Judge Says New Emails ‘Appear to Contradict’ DOJ Assertion in Black Panther Case
By Elizabeth Murphy | August 2, 2012 12:29 pm

A federal judge last week endorsed a conservative watchdog group’s view that the Justice Department wasn’t forthcoming about whether political appointees were involved in a decision to dismiss a 2009 voter intimidation case against the New Black Panther Party.

The evidence cited by Judge Reggie Walton in the District of Columbia in a ruling on attorney’s fees for the watchdog group concern events already extensively discussed in a March 17, 2011 investigative report by the department’s Office of Professional Responsibility that concluded the political appointees acted properly.

The group Judicial Watch sued the Justice Department to release Black Panther case-related email pursuant to the Freedom of Information Act. In his July 23 opinion on whether DOJ should reimburse Judicial Watch for attorney fees, Walton wrote that some of the emails ”appear to contradict Assistant Attorney General [Thomas] Perez’s testimony that political leadership was not involved in that decision”

Judicial Watch’s FOIA lawsuit therefore had a public benefit, and the group should be awarded $1,216.20 in fees and $350 in costs, Walton wrote.

“The documents reveal that political appointees within DOJ were conferring about the status and resolution of the New Black Panther Party case in the days preceding the DOJ’s dismissal of claims in that case,” Walton wrote in his ruling. “…Surely the public has an interest in documents that cast doubt on the accuracy of government officials’ representations regarding the possible politicization of agency decision-making.”

The judge said emails among Assistant Deputy Attorney General for Civil Rights Steve Rosenbaum, Deputy Associate Attorney General Sam Hirsch and Associate Attorney General Tom Perrelli appear to indicate an ongoing discussion of the case before the department decided to drop most of it in court.

The judge cited an April 30, 2009, email from Hirsch to Perrelli, with the subject title “Fw: New Black Panther Party Update,” in which Hirsch writes:

Tom,

I need to discuss this with you tomorrow morning. I’ll send you another email on this shortly.

If you want to discuss it this evening, please let me know which number to call and when.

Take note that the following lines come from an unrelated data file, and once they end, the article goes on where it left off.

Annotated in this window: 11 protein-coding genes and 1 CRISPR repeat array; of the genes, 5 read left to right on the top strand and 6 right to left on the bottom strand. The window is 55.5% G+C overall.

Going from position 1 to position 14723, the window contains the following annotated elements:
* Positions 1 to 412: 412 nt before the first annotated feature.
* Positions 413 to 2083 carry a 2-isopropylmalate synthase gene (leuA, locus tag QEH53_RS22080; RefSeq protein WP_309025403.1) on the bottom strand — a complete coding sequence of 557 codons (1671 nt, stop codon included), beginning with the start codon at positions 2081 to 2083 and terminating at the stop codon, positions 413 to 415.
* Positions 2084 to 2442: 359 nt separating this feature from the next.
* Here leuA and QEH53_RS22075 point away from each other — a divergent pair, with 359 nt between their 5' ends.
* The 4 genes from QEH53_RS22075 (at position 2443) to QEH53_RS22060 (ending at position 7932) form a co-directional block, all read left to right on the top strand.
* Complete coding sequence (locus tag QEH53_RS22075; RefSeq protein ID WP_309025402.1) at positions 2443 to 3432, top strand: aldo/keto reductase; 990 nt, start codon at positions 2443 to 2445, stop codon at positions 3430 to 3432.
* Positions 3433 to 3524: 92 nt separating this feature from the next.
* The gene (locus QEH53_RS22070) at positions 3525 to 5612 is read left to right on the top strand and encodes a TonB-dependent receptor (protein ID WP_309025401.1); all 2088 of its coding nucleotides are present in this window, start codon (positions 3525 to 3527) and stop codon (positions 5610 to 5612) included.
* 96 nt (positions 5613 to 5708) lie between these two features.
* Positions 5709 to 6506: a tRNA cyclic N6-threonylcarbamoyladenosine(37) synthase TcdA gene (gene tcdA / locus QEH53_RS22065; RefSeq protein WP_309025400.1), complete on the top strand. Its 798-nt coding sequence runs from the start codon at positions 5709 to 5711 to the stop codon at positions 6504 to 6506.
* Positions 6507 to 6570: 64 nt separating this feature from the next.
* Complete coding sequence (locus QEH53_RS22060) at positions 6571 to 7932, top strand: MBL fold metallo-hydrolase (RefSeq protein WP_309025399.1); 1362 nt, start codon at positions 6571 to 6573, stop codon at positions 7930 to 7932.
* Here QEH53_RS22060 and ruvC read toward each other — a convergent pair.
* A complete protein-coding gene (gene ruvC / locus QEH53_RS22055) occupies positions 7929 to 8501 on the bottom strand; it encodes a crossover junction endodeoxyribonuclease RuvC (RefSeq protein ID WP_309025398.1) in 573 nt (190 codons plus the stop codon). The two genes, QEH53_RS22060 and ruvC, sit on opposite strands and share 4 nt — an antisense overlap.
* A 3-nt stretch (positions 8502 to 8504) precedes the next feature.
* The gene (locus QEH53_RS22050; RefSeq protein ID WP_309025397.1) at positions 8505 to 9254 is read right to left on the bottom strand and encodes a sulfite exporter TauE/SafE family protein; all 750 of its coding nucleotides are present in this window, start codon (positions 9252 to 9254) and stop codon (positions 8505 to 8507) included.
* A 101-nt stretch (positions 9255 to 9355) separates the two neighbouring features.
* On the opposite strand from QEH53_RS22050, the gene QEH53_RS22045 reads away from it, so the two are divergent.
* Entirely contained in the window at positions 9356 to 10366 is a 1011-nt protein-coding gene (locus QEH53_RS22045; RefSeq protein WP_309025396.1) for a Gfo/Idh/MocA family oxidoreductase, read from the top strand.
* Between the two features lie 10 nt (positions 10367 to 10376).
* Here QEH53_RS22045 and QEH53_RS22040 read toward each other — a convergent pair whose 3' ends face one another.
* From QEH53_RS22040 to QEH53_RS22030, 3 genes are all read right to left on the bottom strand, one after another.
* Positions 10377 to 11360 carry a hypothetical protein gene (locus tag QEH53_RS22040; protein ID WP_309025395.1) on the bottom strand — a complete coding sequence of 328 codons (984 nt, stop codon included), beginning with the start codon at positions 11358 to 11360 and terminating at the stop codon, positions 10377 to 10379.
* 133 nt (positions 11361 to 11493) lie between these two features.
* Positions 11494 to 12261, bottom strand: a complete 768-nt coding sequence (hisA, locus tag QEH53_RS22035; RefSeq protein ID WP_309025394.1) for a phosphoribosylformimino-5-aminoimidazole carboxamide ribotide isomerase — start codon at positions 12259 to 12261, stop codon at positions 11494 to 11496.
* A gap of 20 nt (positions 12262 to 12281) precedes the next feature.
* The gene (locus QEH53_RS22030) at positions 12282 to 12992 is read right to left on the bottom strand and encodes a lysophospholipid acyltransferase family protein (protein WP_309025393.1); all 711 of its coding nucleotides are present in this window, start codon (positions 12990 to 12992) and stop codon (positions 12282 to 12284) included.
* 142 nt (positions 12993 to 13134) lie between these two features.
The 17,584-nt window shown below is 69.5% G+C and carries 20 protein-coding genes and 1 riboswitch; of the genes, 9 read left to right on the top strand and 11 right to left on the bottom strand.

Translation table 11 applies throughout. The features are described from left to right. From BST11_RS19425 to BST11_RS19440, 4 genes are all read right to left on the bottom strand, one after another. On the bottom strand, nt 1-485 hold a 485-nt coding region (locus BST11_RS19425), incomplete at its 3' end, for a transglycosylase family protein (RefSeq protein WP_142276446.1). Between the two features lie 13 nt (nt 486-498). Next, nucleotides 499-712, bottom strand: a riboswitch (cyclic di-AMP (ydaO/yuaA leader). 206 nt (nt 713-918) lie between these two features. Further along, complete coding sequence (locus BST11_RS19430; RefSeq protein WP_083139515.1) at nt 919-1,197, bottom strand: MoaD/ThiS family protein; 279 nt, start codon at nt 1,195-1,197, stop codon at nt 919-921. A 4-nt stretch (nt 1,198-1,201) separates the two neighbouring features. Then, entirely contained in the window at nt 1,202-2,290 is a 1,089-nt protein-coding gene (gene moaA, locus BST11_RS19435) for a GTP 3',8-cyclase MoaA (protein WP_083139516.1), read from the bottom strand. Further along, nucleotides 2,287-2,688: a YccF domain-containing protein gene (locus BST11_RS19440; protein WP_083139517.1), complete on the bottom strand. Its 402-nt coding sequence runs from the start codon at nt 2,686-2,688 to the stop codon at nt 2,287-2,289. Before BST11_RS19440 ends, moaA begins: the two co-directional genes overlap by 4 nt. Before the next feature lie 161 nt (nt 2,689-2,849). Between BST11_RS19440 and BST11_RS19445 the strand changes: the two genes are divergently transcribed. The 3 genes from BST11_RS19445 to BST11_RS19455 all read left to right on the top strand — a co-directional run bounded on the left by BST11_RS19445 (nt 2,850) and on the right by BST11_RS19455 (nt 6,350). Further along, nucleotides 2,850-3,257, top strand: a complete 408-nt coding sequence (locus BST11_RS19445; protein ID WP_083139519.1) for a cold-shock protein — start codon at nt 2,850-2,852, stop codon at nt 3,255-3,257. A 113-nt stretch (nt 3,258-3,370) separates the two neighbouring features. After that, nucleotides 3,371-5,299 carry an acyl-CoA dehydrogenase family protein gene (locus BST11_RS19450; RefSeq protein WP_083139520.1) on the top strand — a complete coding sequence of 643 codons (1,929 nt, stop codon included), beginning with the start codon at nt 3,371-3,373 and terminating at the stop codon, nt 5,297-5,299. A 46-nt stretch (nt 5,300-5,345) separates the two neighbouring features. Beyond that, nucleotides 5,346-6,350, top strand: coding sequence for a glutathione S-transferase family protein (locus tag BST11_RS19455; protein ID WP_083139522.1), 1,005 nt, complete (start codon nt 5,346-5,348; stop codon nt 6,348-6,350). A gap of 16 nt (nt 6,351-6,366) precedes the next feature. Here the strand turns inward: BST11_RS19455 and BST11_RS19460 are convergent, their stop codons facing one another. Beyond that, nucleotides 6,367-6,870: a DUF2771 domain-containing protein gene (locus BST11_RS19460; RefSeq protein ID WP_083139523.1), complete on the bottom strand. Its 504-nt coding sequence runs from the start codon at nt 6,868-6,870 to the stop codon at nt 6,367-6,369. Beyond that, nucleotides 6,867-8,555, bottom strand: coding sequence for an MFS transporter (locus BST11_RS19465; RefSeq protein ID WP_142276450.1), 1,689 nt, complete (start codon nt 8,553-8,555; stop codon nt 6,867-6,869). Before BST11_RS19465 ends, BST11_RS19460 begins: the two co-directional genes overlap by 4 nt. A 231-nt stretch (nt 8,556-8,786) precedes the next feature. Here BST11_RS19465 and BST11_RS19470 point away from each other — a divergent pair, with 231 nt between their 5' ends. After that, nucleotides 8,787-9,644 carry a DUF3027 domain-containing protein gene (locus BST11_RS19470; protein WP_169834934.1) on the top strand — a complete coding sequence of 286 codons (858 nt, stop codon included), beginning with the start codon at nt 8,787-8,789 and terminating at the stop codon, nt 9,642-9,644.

However, it was already known, thanks to last year’s OPR report on the Panther controversy, that Hirsch and Perrelli had been informed by Rosenbaum of the Black Panthers matter during a routine weekly meeting of Civil Rights Division staff and political appointees on April 30, 2009 – the day the email cited by Walton was sent.

“Perrelli said he instructed Hirsch to keep apprised of the matter, given the disagreement about it within the Division and the fact that it might be a case in which the media was interested,” the OPR report said.

Conservatives within the Civil Rights Division vehemently opposed the decision to drop the case made by the career attorneys then in charge, who came from a traditional liberal civil rights background. One of the conservatives, career line attorney J. Christian Adams, who was hired into the civil service under an improperly politicized process during the George W. Bush administration, later quit the department after he was told not to speak out publicly about the case he’d helped to bring. Adams later became a blogger and speaker at Republican political events, authoring a book accusing the Eric Holder Justice Department of engaging in reverse discrimination against whites.

The OPR report said Perrelli, the Department’s No. 3 official, later instructed the divided Civil Rights Division staff to find a compromise between two “extremes” – dropping the case entirely or seeking the harsh injunctive relief against the Panthers sought by the conservatives.

The department’s civil lawsuit, filed in the waning days of the Bush administration, had alleged two New Black Panther Party members dressed in military-style fatigues had intimidated voters outside a Philadelphia polling place on election day 2008. The allegations were based on accounts from white Republican poll watchers. In dropping most of the case, the department cited the First Amendment free speech rights of Panthers and the fact that no actual voters in the majority-black precinct had complained they were intimidated.

The OPR report says that Loretta King, who became the acting head of the Civil Rights Division during the beginning of President Barack Obama’s administration, and Rosenbaum, her acting deputy, made the call to drop most of the charges, while seeking an injunction against the Panther who’d held a nightstick.

Those decisions were later affirmed by the politically appointed higher-ups in the department, OPR said.

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One Comment

  1. JohnSteele says:

    I enjoy this site but wish that it maintained more distance from the positions taken by the DOJ. For example, in this article the author, relying on an OPR report, repeatedly uses “however” to seeming contradict and critique the Article III judge who made findings adverse to the DOJ. But if there is a gap between the conclusions of the OPR and the judge, it isn’t enough to cite the OPR as if that settles the matter. The OPR has been criticized as being a part of the DOJ that largely protects the DOJ and in this case may have drawn less reliable conclusions than the Judge did.

    If you are an independent news organization, you need to maintain some independence. Too many of your stories just assume that the DOJ is right and its critics are wrong. As I look into the issues, I find that I can rely on your site for some basic facts and for an articulation of the DOJ’s position — but cannot rely on your site for learning what critics think or what evidence might support the critical views.

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